New Hampshire and Utah lawmakers have introduced legislation that would protect local food commerce from unconstitutional federal regulation in their states. HB1650 and SB34, respectively, would protect agricultural products that never cross state lines, not legally subject to federal regulations.

New Hampshire HB1650, sponsored by Rep. Davenport, Rep. Manuse, Rep. Mauro, Rep. Terrio, Rep. Bowers, and Sen. Forsythe, would “allow for locally produced food products to be sold and consumed within New Hampshire and to encourage the expansion and accessibility of farmers’ markets, roadside stands, farm and home based sales, and producer to end consumer agricultural sale.” The New Hampshire Food Freedom Act would protect products labeled “Made In New Hampshire.” It would also make it a class B misdemeanor for State officials, and class A misdemeanor for Federal officials, to attempt to enforce a federal act, order, law, statute, rule, or regulation upon labeled products.

Utah SB34, sponsored by Sen. Casey Anderson (R- Cedar City) would also allow for locally produced food products to be sold and consumed within Utah, while providing legal protections for consumers and producers and imposing penalties for officials who attempt to interfere. It would also make it a class A misdemeanor for anyone attempting to enforce a federal regulation upon agricultural products indicating that they are “Made in Utah,” “Grown in Utah,” or “Produced in Utah.”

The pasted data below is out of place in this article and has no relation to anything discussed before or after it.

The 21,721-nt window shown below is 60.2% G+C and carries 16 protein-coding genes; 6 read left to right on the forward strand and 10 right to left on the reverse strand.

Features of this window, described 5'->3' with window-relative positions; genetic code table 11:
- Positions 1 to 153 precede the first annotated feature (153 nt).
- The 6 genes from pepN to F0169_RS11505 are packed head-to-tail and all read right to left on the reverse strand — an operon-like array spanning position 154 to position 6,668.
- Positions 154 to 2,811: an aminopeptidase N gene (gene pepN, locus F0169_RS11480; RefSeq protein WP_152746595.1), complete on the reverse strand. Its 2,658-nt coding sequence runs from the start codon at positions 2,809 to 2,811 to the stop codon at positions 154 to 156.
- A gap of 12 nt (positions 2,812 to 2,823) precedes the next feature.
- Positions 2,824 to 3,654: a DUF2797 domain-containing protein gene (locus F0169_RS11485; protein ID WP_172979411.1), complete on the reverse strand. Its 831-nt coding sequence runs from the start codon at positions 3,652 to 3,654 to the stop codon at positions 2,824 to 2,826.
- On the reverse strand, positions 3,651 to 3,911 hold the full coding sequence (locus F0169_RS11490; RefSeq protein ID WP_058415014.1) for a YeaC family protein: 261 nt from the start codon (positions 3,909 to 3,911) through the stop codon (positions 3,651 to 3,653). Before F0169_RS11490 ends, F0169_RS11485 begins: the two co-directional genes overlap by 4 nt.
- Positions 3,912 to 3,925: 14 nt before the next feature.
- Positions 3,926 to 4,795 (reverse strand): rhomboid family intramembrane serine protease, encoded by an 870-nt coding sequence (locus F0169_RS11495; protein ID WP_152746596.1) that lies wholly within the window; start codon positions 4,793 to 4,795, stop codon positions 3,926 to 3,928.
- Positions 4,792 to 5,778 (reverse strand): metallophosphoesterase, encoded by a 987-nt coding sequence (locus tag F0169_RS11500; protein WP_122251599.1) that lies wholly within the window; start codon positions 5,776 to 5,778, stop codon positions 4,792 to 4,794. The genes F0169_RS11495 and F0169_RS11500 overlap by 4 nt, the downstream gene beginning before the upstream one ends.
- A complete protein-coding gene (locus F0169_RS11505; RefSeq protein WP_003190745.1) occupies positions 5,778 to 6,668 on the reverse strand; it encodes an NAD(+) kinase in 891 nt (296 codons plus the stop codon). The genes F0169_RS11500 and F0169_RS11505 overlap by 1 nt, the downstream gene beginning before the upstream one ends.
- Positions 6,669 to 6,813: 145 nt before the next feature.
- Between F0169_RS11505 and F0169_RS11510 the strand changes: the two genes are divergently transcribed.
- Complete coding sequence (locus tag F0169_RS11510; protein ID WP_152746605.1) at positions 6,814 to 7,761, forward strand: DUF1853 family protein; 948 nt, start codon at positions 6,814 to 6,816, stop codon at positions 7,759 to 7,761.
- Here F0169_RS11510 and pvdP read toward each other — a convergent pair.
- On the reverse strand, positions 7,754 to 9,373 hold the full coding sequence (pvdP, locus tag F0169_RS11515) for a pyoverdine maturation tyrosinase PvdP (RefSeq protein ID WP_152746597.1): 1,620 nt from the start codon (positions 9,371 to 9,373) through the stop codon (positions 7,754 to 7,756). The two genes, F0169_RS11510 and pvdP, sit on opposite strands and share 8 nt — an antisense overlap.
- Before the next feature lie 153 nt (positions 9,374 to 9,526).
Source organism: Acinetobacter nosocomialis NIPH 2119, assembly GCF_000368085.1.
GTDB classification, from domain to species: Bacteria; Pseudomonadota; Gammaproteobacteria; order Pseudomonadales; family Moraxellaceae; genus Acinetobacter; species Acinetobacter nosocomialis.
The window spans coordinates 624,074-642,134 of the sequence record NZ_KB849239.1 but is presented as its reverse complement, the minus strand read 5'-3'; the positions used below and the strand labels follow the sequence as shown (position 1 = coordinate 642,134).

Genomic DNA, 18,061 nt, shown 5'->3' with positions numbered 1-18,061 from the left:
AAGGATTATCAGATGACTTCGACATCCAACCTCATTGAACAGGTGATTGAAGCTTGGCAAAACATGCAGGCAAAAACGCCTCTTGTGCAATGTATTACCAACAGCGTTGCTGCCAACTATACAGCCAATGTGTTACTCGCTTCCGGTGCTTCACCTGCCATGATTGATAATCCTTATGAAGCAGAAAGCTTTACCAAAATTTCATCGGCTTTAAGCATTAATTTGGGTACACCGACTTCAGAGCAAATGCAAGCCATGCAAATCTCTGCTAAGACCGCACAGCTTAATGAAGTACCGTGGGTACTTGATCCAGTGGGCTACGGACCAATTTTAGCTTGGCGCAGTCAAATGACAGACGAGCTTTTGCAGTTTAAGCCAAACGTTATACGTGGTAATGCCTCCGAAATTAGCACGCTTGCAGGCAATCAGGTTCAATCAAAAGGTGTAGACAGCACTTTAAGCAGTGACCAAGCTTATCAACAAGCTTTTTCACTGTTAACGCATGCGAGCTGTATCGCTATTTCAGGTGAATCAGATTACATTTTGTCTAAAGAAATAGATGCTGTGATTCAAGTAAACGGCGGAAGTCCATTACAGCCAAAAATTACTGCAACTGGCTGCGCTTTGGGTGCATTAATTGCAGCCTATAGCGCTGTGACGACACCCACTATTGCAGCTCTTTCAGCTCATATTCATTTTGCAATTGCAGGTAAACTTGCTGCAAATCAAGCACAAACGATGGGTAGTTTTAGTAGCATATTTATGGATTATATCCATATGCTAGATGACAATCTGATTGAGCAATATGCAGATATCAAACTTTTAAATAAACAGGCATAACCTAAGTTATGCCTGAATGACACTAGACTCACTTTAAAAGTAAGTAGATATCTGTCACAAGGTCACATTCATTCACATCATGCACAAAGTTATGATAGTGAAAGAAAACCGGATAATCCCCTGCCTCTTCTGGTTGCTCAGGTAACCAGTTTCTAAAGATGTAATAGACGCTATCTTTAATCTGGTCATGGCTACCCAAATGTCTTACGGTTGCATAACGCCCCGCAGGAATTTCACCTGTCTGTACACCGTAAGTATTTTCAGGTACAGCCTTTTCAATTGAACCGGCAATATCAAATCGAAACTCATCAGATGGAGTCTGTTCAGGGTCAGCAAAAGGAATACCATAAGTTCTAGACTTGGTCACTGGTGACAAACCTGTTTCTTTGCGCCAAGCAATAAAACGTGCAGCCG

Under the U.S. Constitution, Congress has the legal authority to regulate interstate commerce. But if a product does not leave the state in which it was produced in, it is not subject to federal regulations and the attempts to enforce them by the federal government are unlawful. The purpose of  granting federal regulatory power was to allow for local commerce to occur without the interference of burdensome regulations and to prevent states from levying tariffs that would restrict interstate trade. The framers did not view regulation of manufacturing or agriculture as commerce .

To track food freedom act legislation across the U.S., click HERE.

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